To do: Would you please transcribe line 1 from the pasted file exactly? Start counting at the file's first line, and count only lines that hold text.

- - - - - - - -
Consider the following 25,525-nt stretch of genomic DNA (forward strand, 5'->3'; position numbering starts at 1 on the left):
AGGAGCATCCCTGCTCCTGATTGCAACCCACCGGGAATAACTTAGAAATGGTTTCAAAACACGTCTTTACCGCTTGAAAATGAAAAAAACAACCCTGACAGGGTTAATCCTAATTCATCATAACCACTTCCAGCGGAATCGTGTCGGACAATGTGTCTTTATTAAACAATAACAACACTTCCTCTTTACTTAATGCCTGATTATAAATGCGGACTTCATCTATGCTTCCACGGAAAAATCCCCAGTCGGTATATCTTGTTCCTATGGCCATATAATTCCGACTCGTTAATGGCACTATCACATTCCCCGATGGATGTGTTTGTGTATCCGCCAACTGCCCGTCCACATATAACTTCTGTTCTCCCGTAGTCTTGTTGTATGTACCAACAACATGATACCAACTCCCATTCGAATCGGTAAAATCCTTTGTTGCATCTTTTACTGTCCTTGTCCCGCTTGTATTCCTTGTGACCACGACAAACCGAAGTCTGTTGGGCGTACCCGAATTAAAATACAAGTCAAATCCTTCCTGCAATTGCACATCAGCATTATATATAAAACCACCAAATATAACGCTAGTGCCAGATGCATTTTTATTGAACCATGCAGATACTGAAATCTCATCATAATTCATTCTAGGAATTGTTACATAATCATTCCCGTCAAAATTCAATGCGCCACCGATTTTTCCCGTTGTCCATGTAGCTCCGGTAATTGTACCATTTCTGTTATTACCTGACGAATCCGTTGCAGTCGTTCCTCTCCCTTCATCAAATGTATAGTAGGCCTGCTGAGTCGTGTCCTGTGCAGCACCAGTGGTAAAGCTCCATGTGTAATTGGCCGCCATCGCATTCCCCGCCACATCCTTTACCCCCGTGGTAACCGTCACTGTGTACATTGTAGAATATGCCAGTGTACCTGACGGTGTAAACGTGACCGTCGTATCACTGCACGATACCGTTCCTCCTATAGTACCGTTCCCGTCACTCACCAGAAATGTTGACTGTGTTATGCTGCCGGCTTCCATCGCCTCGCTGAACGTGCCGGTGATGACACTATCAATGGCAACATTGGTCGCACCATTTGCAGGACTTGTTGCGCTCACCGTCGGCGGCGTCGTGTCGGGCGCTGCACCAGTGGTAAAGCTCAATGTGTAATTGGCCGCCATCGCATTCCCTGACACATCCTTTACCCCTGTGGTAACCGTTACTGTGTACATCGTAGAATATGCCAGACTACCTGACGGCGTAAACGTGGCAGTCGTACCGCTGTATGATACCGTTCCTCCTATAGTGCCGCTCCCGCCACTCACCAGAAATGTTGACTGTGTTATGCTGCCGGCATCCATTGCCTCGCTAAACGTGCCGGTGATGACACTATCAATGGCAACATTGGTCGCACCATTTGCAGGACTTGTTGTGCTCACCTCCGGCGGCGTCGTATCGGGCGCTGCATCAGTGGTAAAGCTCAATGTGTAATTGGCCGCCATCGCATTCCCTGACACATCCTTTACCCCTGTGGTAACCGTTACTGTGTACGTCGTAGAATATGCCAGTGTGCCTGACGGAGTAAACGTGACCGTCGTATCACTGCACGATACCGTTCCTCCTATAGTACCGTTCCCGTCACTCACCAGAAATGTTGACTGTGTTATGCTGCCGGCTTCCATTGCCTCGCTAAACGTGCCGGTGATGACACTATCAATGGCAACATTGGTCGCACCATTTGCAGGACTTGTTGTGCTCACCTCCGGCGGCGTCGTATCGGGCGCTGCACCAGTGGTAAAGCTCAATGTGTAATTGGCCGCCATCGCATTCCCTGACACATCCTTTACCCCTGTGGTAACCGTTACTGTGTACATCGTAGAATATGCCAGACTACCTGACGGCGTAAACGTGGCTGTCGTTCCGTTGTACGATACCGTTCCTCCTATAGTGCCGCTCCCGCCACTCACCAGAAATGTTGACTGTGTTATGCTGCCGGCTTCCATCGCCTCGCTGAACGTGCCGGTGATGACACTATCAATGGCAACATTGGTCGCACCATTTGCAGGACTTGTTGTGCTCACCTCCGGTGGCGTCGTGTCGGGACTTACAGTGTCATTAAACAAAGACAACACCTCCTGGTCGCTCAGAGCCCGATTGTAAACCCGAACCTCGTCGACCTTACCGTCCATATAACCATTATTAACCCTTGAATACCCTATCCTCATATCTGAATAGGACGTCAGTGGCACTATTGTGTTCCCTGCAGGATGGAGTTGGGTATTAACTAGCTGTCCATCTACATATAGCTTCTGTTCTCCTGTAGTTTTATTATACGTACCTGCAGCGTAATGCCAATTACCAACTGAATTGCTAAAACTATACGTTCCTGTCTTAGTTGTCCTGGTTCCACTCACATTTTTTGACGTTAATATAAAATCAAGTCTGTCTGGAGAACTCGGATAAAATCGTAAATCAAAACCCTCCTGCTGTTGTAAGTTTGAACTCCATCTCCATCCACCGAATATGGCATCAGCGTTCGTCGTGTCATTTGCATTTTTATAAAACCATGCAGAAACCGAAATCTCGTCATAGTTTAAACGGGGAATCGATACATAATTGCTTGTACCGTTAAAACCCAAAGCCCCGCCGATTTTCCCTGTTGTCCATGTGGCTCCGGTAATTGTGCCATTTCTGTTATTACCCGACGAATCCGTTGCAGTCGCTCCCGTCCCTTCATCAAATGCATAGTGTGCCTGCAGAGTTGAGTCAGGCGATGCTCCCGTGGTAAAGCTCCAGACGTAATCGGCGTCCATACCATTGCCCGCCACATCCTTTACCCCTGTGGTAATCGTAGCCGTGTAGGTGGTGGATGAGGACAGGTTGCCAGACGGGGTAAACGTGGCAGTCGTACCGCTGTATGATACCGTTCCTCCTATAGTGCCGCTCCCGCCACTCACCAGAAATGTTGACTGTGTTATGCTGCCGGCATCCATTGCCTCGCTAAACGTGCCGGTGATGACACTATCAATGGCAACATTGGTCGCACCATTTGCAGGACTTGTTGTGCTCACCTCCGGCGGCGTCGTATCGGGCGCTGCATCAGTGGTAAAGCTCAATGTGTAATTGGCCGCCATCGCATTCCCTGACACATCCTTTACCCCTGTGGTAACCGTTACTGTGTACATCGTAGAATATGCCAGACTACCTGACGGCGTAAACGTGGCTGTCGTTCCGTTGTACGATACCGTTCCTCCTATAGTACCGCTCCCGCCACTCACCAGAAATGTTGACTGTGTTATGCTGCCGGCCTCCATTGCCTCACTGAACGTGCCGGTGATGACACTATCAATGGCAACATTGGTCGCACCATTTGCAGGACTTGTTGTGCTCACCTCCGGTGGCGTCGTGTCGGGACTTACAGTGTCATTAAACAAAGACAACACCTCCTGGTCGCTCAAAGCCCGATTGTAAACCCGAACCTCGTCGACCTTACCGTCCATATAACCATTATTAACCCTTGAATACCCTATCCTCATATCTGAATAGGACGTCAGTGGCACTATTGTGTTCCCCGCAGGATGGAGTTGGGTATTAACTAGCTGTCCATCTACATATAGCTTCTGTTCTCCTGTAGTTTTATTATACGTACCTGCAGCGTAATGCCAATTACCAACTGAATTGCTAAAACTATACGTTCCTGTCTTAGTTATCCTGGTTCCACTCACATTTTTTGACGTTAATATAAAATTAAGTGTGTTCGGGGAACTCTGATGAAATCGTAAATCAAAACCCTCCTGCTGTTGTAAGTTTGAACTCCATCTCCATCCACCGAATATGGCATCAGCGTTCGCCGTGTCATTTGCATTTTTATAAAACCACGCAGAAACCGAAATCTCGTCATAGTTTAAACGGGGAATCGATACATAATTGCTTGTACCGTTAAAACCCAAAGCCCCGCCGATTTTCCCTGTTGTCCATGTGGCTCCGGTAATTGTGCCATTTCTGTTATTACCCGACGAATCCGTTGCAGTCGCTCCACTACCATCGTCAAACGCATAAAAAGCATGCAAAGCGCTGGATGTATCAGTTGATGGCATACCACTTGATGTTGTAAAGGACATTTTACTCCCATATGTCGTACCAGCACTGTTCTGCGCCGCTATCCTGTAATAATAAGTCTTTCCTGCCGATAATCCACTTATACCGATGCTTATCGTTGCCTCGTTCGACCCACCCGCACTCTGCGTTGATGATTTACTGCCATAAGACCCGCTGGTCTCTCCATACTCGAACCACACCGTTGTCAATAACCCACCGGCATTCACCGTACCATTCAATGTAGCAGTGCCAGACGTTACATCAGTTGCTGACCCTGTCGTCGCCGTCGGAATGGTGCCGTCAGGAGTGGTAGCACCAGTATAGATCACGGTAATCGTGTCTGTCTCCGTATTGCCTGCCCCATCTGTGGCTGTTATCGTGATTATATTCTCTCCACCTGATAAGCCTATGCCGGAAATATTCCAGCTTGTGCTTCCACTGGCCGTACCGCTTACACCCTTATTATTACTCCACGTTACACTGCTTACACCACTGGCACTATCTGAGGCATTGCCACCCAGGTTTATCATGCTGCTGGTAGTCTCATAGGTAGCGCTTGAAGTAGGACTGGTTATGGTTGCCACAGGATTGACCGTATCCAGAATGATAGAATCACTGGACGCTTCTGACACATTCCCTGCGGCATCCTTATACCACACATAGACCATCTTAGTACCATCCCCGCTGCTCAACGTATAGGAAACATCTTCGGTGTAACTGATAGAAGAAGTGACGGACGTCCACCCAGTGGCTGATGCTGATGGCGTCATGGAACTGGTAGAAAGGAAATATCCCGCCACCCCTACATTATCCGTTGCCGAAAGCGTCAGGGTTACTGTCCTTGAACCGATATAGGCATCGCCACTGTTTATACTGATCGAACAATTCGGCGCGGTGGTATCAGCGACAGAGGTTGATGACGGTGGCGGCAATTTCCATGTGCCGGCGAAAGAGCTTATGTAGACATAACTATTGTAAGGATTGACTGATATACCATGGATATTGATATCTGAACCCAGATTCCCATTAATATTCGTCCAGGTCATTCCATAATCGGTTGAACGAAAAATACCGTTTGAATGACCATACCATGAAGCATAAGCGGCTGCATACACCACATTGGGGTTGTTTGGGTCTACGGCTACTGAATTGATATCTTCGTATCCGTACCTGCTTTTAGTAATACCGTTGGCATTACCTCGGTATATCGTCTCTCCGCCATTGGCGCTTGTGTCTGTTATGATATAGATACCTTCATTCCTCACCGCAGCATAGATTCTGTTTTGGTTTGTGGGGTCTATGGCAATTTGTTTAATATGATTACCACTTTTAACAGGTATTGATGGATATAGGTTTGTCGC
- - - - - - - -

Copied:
Consider the following 25,525-nt stretch of genomic DNA (forward strand, 5'->3'; position numbering starts at 1 on the left):